Frank: Each and every family and veteran we help is special and we make it a mission not to let them go. Once you’re in, you’re in – they become a part of our family forever.
Most recently, I think the story of Major Brent Taylor. He was called into service while serving as the Mayor of North Ogden, Utah. He was killed in the line of duty in November 2018, leaving behind his wife Jennie and their seven children. I know the immense grief that comes with losing a loved one, but the burden Jennie must have felt, thinking of their seven children and their future, it must have been nerve racking.
There were seven of us, too – seven brothers and sisters, including Stephen. It really hit me, knowing Jennie had seven children, looking to her for hope and comfort, too.
Major Taylor was a hero not only to his community and his country, but to his family.
We paid off the mortgage on the Taylor family home just a month later. Lifting that financial burden off or Jennie’s shoulders, allowing them to grieve for their husband and father.
AHNO: With Veterans Day nearing, what does it mean to you to honor those that have served our country?
Frank: Veterans Day is always special for us. For a few years now, we’ve unveiled and welcomed veterans into their new mortgage-free smart homes on Veterans Day. We specifically set out to assist veterans classified with “catastrophic” injuries, whether it be the loss of multiple limbs, brain injuries, what have you. These men and women have lost the very thing they’ve sacrificed so much to give us: independence.
Our Smart Home Program aims to help these heroes reclaim it. Your home is somewhere you should feel the safest. Things you and I take for granted, like moving freely throughout our hallways, reaching up into a cabinet to grab a glass or plate, taking a shower, these all become impossible tasks.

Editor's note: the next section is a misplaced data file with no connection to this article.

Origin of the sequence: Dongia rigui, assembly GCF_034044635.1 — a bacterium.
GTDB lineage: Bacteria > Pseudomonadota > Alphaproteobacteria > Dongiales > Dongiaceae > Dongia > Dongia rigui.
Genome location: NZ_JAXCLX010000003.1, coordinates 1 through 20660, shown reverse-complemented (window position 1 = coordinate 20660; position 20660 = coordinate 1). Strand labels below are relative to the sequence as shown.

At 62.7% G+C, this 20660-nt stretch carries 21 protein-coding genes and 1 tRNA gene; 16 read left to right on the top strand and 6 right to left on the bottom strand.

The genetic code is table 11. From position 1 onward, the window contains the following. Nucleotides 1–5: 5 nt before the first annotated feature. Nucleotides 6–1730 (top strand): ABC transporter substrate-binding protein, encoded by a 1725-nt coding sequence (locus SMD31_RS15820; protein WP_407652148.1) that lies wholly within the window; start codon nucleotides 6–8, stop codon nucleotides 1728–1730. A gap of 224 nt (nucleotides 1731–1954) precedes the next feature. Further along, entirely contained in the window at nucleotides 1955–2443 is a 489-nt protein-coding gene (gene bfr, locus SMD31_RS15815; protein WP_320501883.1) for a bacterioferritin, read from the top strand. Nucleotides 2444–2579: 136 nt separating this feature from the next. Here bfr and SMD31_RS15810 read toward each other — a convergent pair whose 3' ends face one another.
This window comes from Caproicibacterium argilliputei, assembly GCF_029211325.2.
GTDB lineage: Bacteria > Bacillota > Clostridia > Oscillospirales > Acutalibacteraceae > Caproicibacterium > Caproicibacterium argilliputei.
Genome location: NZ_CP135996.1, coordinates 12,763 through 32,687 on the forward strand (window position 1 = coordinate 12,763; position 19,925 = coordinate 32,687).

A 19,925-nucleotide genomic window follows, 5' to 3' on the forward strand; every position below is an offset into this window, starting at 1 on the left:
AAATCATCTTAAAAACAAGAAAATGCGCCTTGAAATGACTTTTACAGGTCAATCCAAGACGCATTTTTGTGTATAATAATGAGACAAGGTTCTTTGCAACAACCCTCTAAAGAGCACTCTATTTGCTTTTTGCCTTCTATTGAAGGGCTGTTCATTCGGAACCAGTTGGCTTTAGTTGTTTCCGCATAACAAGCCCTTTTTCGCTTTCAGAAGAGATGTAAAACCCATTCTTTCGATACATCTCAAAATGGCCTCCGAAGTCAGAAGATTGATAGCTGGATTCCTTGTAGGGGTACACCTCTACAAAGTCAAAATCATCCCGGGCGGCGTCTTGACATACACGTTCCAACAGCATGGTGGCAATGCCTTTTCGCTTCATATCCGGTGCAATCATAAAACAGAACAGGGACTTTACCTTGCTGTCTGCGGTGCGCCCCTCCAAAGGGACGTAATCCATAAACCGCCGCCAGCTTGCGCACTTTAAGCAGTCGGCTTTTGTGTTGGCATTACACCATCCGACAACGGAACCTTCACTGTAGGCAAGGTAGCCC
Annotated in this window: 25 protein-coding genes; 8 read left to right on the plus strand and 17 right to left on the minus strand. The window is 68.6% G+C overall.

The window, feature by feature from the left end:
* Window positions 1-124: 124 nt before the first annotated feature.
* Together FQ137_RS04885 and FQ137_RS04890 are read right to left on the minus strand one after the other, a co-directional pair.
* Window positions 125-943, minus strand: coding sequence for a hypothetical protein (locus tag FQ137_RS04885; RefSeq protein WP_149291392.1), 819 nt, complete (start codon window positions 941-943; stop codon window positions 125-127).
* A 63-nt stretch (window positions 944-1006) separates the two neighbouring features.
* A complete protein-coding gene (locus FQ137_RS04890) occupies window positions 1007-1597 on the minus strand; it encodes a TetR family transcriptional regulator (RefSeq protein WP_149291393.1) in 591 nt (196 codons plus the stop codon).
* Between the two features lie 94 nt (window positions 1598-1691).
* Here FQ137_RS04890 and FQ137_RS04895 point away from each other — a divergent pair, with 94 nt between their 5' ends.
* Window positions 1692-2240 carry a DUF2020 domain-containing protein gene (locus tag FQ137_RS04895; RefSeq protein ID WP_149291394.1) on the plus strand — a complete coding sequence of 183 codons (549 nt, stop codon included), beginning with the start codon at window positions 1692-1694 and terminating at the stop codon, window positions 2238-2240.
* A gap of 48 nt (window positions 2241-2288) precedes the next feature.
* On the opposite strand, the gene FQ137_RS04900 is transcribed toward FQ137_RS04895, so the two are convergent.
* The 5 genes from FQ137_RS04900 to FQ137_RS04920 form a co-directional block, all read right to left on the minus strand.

With our technology, we give these veterans back their lives. What better way to honor them than to unveil something like this on Veterans Day.
AHNO: What are some of the big items on the agenda for T2T in 2020?
Frank: We have over 100 catastrophically injured veterans on our Smart Home Program waiting list; there are new fallen first responders who are killed in the line of duty, leaving behind families with young children every day; and countless Gold Star families trying to make due when a brave member of our military makes the ultimate sacrifice. For just $11 per month, the price of two cups of coffee, America can help us achieve all of this.
If every American signed up for just $11 per month, we would be able to take care of each and every family left behind when a first responder or service member is killed in the line of duty and every catastrophically injured veteran returning home.
Our mission began with honoring our brother Stephen and his selfless sacrifice on September 11, but that day is still felt throughout the country. Over 7,000 members of our military have died since 9/11. We, as a country, need to stand for what’s right and continue to do good for our heroes.
For more information about the Stephen Siller Foundation, visit: